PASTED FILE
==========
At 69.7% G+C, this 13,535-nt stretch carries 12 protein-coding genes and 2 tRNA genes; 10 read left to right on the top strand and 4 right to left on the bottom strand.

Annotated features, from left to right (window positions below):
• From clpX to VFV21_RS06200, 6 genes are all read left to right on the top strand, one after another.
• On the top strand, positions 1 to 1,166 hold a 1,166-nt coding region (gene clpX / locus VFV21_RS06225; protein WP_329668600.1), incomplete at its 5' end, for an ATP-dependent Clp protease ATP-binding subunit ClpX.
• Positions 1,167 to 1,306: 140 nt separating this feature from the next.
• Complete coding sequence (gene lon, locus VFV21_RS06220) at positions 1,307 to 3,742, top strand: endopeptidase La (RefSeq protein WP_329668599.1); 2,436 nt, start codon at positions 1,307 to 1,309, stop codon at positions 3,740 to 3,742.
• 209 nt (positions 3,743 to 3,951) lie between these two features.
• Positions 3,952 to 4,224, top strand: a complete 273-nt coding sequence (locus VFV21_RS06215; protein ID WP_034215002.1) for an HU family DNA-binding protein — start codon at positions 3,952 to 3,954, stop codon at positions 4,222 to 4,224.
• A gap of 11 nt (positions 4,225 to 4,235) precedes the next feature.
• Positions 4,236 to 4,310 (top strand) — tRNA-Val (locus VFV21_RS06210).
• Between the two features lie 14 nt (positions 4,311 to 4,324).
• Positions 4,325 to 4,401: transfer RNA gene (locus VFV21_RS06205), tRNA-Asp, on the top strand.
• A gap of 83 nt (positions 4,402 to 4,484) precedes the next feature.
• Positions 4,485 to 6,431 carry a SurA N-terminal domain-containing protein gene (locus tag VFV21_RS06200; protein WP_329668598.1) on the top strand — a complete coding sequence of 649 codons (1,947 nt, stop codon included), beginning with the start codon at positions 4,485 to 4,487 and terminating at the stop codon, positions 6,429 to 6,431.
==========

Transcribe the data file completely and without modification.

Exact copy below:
At 69.7% G+C, this 13,535-nt stretch carries 12 protein-coding genes and 2 tRNA genes; 10 read left to right on the top strand and 4 right to left on the bottom strand.

Annotated features, from left to right (window positions below):
• From clpX to VFV21_RS06200, 6 genes are all read left to right on the top strand, one after another.
• On the top strand, positions 1 to 1,166 hold a 1,166-nt coding region (gene clpX / locus VFV21_RS06225; protein WP_329668600.1), incomplete at its 5' end, for an ATP-dependent Clp protease ATP-binding subunit ClpX.
• Positions 1,167 to 1,306: 140 nt separating this feature from the next.
• Complete coding sequence (gene lon, locus VFV21_RS06220) at positions 1,307 to 3,742, top strand: endopeptidase La (RefSeq protein WP_329668599.1); 2,436 nt, start codon at positions 1,307 to 1,309, stop codon at positions 3,740 to 3,742.
• 209 nt (positions 3,743 to 3,951) lie between these two features.
• Positions 3,952 to 4,224, top strand: a complete 273-nt coding sequence (locus VFV21_RS06215; protein ID WP_034215002.1) for an HU family DNA-binding protein — start codon at positions 3,952 to 3,954, stop codon at positions 4,222 to 4,224.
• A gap of 11 nt (positions 4,225 to 4,235) precedes the next feature.
• Positions 4,236 to 4,310 (top strand) — tRNA-Val (locus VFV21_RS06210).
• Between the two features lie 14 nt (positions 4,311 to 4,324).
• Positions 4,325 to 4,401: transfer RNA gene (locus VFV21_RS06205), tRNA-Asp, on the top strand.
• A gap of 83 nt (positions 4,402 to 4,484) precedes the next feature.
• Positions 4,485 to 6,431 carry a SurA N-terminal domain-containing protein gene (locus tag VFV21_RS06200; protein WP_329668598.1) on the top strand — a complete coding sequence of 649 codons (1,947 nt, stop codon included), beginning with the start codon at positions 4,485 to 4,487 and terminating at the stop codon, positions 6,429 to 6,431.